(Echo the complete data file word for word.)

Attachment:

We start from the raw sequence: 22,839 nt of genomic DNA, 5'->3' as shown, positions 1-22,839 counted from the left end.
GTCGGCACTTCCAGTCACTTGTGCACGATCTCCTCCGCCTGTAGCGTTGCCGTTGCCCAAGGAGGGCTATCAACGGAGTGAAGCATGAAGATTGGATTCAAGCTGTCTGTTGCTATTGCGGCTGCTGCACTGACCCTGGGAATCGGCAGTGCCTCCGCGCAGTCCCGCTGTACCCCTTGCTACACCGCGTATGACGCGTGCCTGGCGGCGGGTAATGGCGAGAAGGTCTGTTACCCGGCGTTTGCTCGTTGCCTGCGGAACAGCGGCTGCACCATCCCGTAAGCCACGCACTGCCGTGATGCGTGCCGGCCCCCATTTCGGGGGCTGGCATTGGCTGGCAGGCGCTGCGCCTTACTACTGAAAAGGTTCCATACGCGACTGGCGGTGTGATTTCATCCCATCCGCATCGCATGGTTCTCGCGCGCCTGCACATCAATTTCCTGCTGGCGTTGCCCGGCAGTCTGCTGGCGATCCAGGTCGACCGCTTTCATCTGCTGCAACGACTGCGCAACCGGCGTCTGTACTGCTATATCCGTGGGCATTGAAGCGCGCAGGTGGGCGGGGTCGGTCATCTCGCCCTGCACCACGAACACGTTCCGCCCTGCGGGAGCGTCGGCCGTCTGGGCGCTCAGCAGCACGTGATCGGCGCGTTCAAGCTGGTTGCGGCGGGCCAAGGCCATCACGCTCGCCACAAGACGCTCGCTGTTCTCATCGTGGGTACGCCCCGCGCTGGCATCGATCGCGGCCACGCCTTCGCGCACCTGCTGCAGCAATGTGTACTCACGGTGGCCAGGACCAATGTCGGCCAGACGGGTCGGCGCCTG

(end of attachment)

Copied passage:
We start from the raw sequence: 22,839 nt of genomic DNA, 5'->3' as shown, positions 1-22,839 counted from the left end.
GTCGGCACTTCCAGTCACTTGTGCACGATCTCCTCCGCCTGTAGCGTTGCCGTTGCCCAAGGAGGGCTATCAACGGAGTGAAGCATGAAGATTGGATTCAAGCTGTCTGTTGCTATTGCGGCTGCTGCACTGACCCTGGGAATCGGCAGTGCCTCCGCGCAGTCCCGCTGTACCCCTTGCTACACCGCGTATGACGCGTGCCTGGCGGCGGGTAATGGCGAGAAGGTCTGTTACCCGGCGTTTGCTCGTTGCCTGCGGAACAGCGGCTGCACCATCCCGTAAGCCACGCACTGCCGTGATGCGTGCCGGCCCCCATTTCGGGGGCTGGCATTGGCTGGCAGGCGCTGCGCCTTACTACTGAAAAGGTTCCATACGCGACTGGCGGTGTGATTTCATCCCATCCGCATCGCATGGTTCTCGCGCGCCTGCACATCAATTTCCTGCTGGCGTTGCCCGGCAGTCTGCTGGCGATCCAGGTCGACCGCTTTCATCTGCTGCAACGACTGCGCAACCGGCGTCTGTACTGCTATATCCGTGGGCATTGAAGCGCGCAGGTGGGCGGGGTCGGTCATCTCGCCCTGCACCACGAACACGTTCCGCCCTGCGGGAGCGTCGGCCGTCTGGGCGCTCAGCAGCACGTGATCGGCGCGTTCAAGCTGGTTGCGGCGGGCCAAGGCCATCACGCTCGCCACAAGACGCTCGCTGTTCTCATCGTGGGTACGCCCCGCGCTGGCATCGATCGCGGCCACGCCTTCGCGCACCTGCTGCAGCAATGTGTACTCACGGTGGCCAGGACCAATGTCGGCCAGACGGGTCGGCGCCTG